Suspect in Arlington shooting had threatened police before, authorities say

Mall shooting suspect called police, threatened to shoot officers

The Arlington Police Department released audio of a 911 call from William Paul Dodd, 21, the suspect shot by a Arlington police officer, that occurred a little more than an hour before the mall shooting. During the call Dodd identifies himself and
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The Arlington Police Department released audio of a 911 call from William Paul Dodd, 21, the suspect shot by a Arlington police officer, that occurred a little more than an hour before the mall shooting. During the call Dodd identifies himself and

A day after a police officer-involved shooting frightened holiday shoppers and forced evacuation of The Parks at Arlington mall on Sunday afternoon, police said the suspect, William Paul Dodd, 21, had dealings with them two days earlier in which he threatened to shoot officers.

Dodd had been identified by mall security staff as the person who took two pairs of sunglasses worth $300-$400 from Sunglass Hut at about 4:20 p.m. Two uniformed Arlington police officers initially responded.

During a news conference Monday afternoon at police headquarters, police spokesman Lt. Christopher Cook said police had also encountered Dodd at about 2 p.m. Friday.

"He committed a traffic violation and an officer in our south unit attempted to make a traffic stop for that traffic violation and he took off," said Cook.

He said that during the brief chase Dodd drove aggressively, constantly switching lanes during a peak traffic time, in the area of South Bowen and West Sublett roads. He said the responding officer was able to identify the registration on the vehicle and a higher-ranking officer decided to cancel the pursuit.

Cook said the vehicle was registered to a woman, whom police contacted. She told police that she lent the vehicle to Dodd on Friday.

Dodd called 911 Sunday around 3 p.m. while police were working to find him, Cook said.

"In the call Mr. Dodd claimed that he was a suspect in an evading-arrest call," said Cook. "At one point during the call he said, 'I know Arlington is looking for me but I got a gun so if y'all pull me over I'm gonna shoot, so just be ready.' " Cook said Dodd ended the call and the dispatcher called him back.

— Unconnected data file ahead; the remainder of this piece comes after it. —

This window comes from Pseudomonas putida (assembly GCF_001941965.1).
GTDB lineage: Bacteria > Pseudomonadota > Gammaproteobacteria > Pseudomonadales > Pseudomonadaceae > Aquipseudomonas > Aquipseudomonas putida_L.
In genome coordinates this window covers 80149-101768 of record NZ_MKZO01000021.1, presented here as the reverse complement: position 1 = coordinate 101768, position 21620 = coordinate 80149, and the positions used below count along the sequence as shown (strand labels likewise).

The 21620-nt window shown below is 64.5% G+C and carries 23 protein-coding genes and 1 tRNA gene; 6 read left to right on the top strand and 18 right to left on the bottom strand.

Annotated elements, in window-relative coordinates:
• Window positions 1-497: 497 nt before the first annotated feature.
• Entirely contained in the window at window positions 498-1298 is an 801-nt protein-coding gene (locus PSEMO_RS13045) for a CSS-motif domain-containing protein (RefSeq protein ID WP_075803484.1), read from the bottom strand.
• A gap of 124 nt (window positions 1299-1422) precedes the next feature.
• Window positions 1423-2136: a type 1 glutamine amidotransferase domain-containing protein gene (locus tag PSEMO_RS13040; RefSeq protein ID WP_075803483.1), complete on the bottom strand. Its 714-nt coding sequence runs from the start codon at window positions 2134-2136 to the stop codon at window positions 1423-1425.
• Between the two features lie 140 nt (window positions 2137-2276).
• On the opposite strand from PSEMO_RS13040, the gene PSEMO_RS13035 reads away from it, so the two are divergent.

He answered, refused to turn himself in and said he was at Stovall Park in south Arlington.

"He reiterated that he had a gun and would shoot police," said Cook. "We had an officer and sergeant make contact with Mr. Dodd again and they said he sounded to be intoxicated or incoherent. So we sent officers to Stovall Park."

An hour and 20 minutes later, at the mall, Dodd tried to flee from security. He ran toward an escalator. Police released two images late Sunday showing the encounter. The suspect, on the escalator, appears to be pointing a firearm at the police officer on the lower deck.

The officer fired at Dodd, striking him multiple times.

Investigators later recovered a replica firearm that discharges BBs, or pellets.

Dodd was taken to Medical City Arlington for treatment of gunshot wounds to his torso. He remained in critical condition, Cook said.

"He's heavily sedated and has not been able to be interviewed at this point," Cook said.

According to Tarrant County criminal records, Dodd has been arrested seven times since November 2014. Charges have included misdemeanor offenses like theft of property, DWI, criminal trespassing, burglary of a vehicle and possession of controlled substances. Dodd was also indicted on June 8, 2016, on charges of credit/debit card abuse and theft of a firearm.

He was sentenced to nine and eight months in a state jail to be served concurrently, respectively, but ended up receiving credit for time served in jail from prior drug offenses, according to Samantha Jordan a spokeswoman for the Tarrant County Criminal District Attorney's Office.

"It's took us awhile to figure out what happened in sentencing," said Jordan.

Jordan said when Dodd was sentenced for the credit/debit card abuse felony charge on Sept. 23, 2016, which carried a nine month Texas state jail sentence, he had been in custody long enough to cover the sentence and received credit.

The theft of a firearm felony charge carried an 8 month state jail sentence set to begin on Aug. 18, 2017, but Dodd had already been a part of the Texas Substance Abuse Treatment Program, more commonly known as SAFP, long enough to receive credit for time served.

"The SAFP program is not used often because many drug abuse offenders view the program as a really stringent drug rehab and would rather serve jail time instead," said Jordan. "It amazing that another misdemeanor offense (theft of sunglasses) caused this scene."

When Dodd is released from the hospital he will be transported to the Arlington Jail, but Cook said Monday it was unclear what charges he will face. Jordan echoed the same sentiment and said the district attorney's office will have to work on figuring out the correct charges to be filed.

"I don't know yet," said Jordan. "Since it's believed to be that the replica weapon was being used against the officer it could be an aggravated assault charge, but it's still unclear at this time."